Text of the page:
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Tech Tips for Author Marketing
Basic Tips for Twitter #Hashtags

Published on Wednesday, March 15, 2017

Basic Tips for Twitter #Hashtags

What many of us in our youth called the “pound sign” is now referred to as a “hashtag,” and while folks of a certain age seem to tweet hashtags naturally, the rest of us wonder if we’re #TooOldToRockAndRoll. Mastering the art of hashtags does take some study, but every author trying to sell books should at least know the following three uses for hashtags.

Hashtags for Events

Conferences, book fairs and other big events are designed for networking and Twitter can open up a new channel for you to use. Tech-savvy folks will tweet while attending whether they are asked to or not. Smart conference organizers count on that Twitter chatter and prepare ahead of time by introducing a specific hashtag.

For instance, when the Chicago Writers Conference started their 2015 event, the marketing folk tweeted: “Today is the day! #cwc2015 #pumpedup #writersunite.” For the rest of the weekend, attendees tweeted and retweeted photos and comments about their conference experiences using the hashtag #cwc2015 for Chicago Writers Conference 2015.

By tweeting during the conference, folks announce that they are in attendance and they can show how “engaged” they are by posting tweets, which is one way to get noticed by other “engaged” people! Now conversations can start between @author and @publisher or @agent because you have common ground and you can “Favorite,” “Retweet” and “Reply” to a fellow attendee’s tweets without looking like a stalker.

Hashtags for Listening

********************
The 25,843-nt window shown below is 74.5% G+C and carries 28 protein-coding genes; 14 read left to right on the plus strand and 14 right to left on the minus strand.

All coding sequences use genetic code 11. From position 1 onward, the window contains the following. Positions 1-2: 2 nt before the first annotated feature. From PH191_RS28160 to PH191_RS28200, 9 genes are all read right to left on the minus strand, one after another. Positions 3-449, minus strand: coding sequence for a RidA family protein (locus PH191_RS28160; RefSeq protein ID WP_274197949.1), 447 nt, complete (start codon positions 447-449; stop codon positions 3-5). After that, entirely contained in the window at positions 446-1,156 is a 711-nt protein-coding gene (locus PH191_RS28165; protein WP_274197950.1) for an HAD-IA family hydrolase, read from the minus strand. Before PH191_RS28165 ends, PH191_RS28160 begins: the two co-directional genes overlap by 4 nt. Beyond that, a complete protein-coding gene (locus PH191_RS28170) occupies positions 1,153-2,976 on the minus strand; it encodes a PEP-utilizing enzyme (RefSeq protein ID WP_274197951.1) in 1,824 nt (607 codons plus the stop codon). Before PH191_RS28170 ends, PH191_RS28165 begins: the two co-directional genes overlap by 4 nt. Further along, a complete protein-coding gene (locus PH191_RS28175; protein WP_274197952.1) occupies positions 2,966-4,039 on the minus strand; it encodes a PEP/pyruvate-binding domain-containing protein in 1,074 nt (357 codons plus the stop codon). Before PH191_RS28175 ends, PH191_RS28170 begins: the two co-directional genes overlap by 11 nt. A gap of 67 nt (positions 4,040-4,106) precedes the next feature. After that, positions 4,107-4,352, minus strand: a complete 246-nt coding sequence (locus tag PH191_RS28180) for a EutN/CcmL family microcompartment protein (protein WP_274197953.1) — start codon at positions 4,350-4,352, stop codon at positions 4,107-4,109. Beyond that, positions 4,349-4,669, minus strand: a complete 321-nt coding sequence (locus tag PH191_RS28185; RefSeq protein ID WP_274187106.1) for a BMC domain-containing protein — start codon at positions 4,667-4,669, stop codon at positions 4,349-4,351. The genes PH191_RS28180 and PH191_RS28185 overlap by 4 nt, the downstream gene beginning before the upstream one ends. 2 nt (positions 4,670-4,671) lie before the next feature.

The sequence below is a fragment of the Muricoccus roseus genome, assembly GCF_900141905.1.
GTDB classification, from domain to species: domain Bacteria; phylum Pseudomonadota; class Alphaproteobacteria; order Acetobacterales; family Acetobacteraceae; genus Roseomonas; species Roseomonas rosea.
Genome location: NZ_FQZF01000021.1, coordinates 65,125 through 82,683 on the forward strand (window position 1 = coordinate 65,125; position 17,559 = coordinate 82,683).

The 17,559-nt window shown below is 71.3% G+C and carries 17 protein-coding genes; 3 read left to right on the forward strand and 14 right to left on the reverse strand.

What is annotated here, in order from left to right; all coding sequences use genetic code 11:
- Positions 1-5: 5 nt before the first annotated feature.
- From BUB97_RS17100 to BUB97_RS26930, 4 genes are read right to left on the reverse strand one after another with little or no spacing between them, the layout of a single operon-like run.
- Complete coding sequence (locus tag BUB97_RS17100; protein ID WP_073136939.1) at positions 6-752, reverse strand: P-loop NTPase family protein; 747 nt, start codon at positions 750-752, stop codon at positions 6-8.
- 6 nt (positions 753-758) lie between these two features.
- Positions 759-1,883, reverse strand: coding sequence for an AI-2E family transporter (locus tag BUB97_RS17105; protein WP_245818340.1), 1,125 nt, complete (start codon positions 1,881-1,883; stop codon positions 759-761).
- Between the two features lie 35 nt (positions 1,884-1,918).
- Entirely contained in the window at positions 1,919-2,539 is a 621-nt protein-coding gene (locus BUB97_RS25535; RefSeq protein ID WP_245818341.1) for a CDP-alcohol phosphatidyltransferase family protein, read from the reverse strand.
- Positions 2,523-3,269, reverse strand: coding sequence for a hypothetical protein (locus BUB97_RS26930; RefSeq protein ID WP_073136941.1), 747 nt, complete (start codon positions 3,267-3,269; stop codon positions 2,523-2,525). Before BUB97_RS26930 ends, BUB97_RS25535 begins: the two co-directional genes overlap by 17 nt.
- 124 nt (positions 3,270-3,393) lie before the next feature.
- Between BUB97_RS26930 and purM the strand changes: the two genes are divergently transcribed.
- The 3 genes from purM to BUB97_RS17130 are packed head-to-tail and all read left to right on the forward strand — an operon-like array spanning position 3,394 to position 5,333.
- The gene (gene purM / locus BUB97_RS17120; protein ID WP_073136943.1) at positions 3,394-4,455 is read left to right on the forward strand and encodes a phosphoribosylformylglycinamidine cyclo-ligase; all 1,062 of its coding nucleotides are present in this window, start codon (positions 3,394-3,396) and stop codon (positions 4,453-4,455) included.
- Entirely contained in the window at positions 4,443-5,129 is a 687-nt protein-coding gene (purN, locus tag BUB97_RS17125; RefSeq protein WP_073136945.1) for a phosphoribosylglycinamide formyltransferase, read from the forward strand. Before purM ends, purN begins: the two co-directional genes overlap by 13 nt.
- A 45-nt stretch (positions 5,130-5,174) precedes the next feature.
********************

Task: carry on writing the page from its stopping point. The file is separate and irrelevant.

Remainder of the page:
But Twitter is more than a broadcasting tool – it’s also excellent for research. If you weren’t able to actually attend the Chicago Writers conference, you could follow tweets with #cwc2015 to see photos of the event and follow links to presentation summaries and slides.

Listening for hashtags is also a great way to research the subject you’re writing about or to learn more about your audience. Type hashtag terms into your Twitter search box to find marketing ideas and networking groups or to see who is writing or talking about books. Start by trying terms like #author, #bookblog, #mystery or #amwriting and you’ll soon find even more useful terms.

Hashtags for Promotion

Of course while you are searching for hashtag terms, so are other people, people who might be your readers. So it makes sense to use hashtags in your own tweets to get some attention. Loads of tools are available like TrendsMap that tell you what the popular terms are so you can include them if it makes sense to do so.

Also, be aware that some people use tools like Twitterfav that automatically retweet posts containing pre-selected popular terms. For example, an informal study of our own recently showed that adding “#hack” increased retweets dramatically because it is such a trendy word!

A Caveat

Be careful when creating your own hashtags. Do some research to make sure the term you want to use isn’t already associated with something else. Occasionally, that something else could be embarrassing, but usually it just confuses people. For instance, #cwc2015 was also used during the 2015 Chicago Writers Conference to refer to the Cricket World Cup 2015 which made sorting through the tweets a little more challenging.

No one says you have to spend 18 hours a day on Twitter. Like anything else, it’s a tool for you to use when you need it. Give it a try and decide for yourself. Twitter just might be the tool you need today.

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Author: Kate Gingold Host

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Using Tech for Book Marketing

Kate Gingold from Sprocket WebsitesKate has been building websites with her husband Don since 1996 for all sorts of clients, including authors.

Kate regularly writes about online marketing for Sprocket Websites and provides tips and techniques for entrepreneurs and small-business owners. Since being an author today is not really different from being an entrepreneur with a small business, most of those tips are just as useful to authors.

Kate is an author herself. She writes books on local history, including the award-winning "Ruth by Lake and Prairie," a fictionalized account of the true story of Great Lake pioneering to the shores of Chicago and beyond to found Naperville, Illinois. 

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